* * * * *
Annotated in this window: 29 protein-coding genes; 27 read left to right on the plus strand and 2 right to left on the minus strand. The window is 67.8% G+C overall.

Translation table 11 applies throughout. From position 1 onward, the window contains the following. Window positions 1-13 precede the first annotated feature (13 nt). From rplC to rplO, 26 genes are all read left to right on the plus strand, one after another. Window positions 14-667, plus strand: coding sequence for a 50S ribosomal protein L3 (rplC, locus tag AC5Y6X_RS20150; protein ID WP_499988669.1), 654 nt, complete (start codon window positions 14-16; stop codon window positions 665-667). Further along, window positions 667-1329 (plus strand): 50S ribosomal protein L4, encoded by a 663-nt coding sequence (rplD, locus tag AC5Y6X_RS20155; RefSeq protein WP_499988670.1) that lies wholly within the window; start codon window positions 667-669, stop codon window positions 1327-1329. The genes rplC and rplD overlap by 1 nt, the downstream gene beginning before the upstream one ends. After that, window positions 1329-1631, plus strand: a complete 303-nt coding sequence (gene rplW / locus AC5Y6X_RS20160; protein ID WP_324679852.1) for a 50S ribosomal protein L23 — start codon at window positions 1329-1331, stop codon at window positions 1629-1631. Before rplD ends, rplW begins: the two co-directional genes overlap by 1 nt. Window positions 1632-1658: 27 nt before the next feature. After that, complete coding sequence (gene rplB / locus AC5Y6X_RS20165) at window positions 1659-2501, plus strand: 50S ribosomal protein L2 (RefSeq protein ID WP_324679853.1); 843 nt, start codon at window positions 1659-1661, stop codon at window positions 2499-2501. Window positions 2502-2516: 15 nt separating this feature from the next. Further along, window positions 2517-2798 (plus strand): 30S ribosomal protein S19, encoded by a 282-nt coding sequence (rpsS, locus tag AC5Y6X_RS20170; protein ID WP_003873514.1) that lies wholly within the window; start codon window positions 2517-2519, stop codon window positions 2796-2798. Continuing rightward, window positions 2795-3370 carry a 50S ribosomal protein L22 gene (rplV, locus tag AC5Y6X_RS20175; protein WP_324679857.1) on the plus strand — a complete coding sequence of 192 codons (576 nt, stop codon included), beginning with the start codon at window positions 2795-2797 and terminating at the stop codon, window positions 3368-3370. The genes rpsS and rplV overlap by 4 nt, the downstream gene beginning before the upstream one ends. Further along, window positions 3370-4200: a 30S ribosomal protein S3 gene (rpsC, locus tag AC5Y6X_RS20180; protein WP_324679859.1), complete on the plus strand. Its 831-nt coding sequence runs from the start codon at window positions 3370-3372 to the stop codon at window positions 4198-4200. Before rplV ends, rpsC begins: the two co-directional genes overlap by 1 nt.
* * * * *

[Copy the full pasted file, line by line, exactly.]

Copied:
Annotated in this window: 29 protein-coding genes; 27 read left to right on the plus strand and 2 right to left on the minus strand. The window is 67.8% G+C overall.

Translation table 11 applies throughout. From position 1 onward, the window contains the following. Window positions 1-13 precede the first annotated feature (13 nt). From rplC to rplO, 26 genes are all read left to right on the plus strand, one after another. Window positions 14-667, plus strand: coding sequence for a 50S ribosomal protein L3 (rplC, locus tag AC5Y6X_RS20150; protein ID WP_499988669.1), 654 nt, complete (start codon window positions 14-16; stop codon window positions 665-667). Further along, window positions 667-1329 (plus strand): 50S ribosomal protein L4, encoded by a 663-nt coding sequence (rplD, locus tag AC5Y6X_RS20155; RefSeq protein WP_499988670.1) that lies wholly within the window; start codon window positions 667-669, stop codon window positions 1327-1329. The genes rplC and rplD overlap by 1 nt, the downstream gene beginning before the upstream one ends. After that, window positions 1329-1631, plus strand: a complete 303-nt coding sequence (gene rplW / locus AC5Y6X_RS20160; protein ID WP_324679852.1) for a 50S ribosomal protein L23 — start codon at window positions 1329-1331, stop codon at window positions 1629-1631. Before rplD ends, rplW begins: the two co-directional genes overlap by 1 nt. Window positions 1632-1658: 27 nt before the next feature. After that, complete coding sequence (gene rplB / locus AC5Y6X_RS20165) at window positions 1659-2501, plus strand: 50S ribosomal protein L2 (RefSeq protein ID WP_324679853.1); 843 nt, start codon at window positions 1659-1661, stop codon at window positions 2499-2501. Window positions 2502-2516: 15 nt separating this feature from the next. Further along, window positions 2517-2798 (plus strand): 30S ribosomal protein S19, encoded by a 282-nt coding sequence (rpsS, locus tag AC5Y6X_RS20170; protein ID WP_003873514.1) that lies wholly within the window; start codon window positions 2517-2519, stop codon window positions 2796-2798. Continuing rightward, window positions 2795-3370 carry a 50S ribosomal protein L22 gene (rplV, locus tag AC5Y6X_RS20175; protein WP_324679857.1) on the plus strand — a complete coding sequence of 192 codons (576 nt, stop codon included), beginning with the start codon at window positions 2795-2797 and terminating at the stop codon, window positions 3368-3370. The genes rpsS and rplV overlap by 4 nt, the downstream gene beginning before the upstream one ends. Further along, window positions 3370-4200: a 30S ribosomal protein S3 gene (rpsC, locus tag AC5Y6X_RS20180; protein WP_324679859.1), complete on the plus strand. Its 831-nt coding sequence runs from the start codon at window positions 3370-3372 to the stop codon at window positions 4198-4200. Before rplV ends, rpsC begins: the two co-directional genes overlap by 1 nt.